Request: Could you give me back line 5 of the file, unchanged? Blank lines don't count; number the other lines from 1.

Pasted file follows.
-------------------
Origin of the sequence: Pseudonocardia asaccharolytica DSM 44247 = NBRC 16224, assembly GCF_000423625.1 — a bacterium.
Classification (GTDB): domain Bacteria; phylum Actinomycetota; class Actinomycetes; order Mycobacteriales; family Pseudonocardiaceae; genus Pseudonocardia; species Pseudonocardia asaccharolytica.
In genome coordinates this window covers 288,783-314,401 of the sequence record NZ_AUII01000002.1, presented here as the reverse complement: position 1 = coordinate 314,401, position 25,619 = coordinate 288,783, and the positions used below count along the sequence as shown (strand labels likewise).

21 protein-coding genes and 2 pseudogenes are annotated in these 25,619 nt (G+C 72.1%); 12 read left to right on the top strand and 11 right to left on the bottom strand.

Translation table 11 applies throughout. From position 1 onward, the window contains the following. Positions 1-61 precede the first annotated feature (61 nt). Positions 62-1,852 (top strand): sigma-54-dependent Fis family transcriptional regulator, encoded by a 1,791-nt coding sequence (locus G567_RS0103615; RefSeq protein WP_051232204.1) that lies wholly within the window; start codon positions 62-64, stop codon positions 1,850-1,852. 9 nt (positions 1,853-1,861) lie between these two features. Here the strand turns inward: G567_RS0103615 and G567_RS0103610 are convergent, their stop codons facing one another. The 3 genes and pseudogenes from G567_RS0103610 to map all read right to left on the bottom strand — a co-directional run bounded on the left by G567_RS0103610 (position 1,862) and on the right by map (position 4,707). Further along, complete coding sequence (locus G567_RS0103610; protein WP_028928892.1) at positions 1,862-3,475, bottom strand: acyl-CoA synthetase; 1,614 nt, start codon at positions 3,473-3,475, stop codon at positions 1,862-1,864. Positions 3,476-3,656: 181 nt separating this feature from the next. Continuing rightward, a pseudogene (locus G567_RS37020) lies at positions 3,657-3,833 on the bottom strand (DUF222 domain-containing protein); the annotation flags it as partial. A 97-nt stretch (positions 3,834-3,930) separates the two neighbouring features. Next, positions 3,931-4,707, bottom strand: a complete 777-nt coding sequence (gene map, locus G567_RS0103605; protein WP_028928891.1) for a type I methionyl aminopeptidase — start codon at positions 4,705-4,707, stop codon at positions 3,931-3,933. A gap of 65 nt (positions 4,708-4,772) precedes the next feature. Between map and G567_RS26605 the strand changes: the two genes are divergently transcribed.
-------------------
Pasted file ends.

Translation table 11 applies throughout. From position 1 onward, the window contains the following. Positions 1-61 precede the first annotated feature (61 nt). Positions 62-1,852 (top strand): sigma-54-dependent Fis family transcriptional regulator, encoded by a 1,791-nt coding sequence (locus G567_RS0103615; RefSeq protein WP_051232204.1) that lies wholly within the window; start codon positions 62-64, stop codon positions 1,850-1,852. 9 nt (positions 1,853-1,861) lie between these two features. Here the strand turns inward: G567_RS0103615 and G567_RS0103610 are convergent, their stop codons facing one another. The 3 genes and pseudogenes from G567_RS0103610 to map all read right to left on the bottom strand — a co-directional run bounded on the left by G567_RS0103610 (position 1,862) and on the right by map (position 4,707). Further along, complete coding sequence (locus G567_RS0103610; protein WP_028928892.1) at positions 1,862-3,475, bottom strand: acyl-CoA synthetase; 1,614 nt, start codon at positions 3,473-3,475, stop codon at positions 1,862-1,864. Positions 3,476-3,656: 181 nt separating this feature from the next. Continuing rightward, a pseudogene (locus G567_RS37020) lies at positions 3,657-3,833 on the bottom strand (DUF222 domain-containing protein); the annotation flags it as partial. A 97-nt stretch (positions 3,834-3,930) separates the two neighbouring features. Next, positions 3,931-4,707, bottom strand: a complete 777-nt coding sequence (gene map, locus G567_RS0103605; protein WP_028928891.1) for a type I methionyl aminopeptidase — start codon at positions 4,705-4,707, stop codon at positions 3,931-3,933. A gap of 65 nt (positions 4,708-4,772) precedes the next feature. Between map and G567_RS26605 the strand changes: the two genes are divergently transcribed.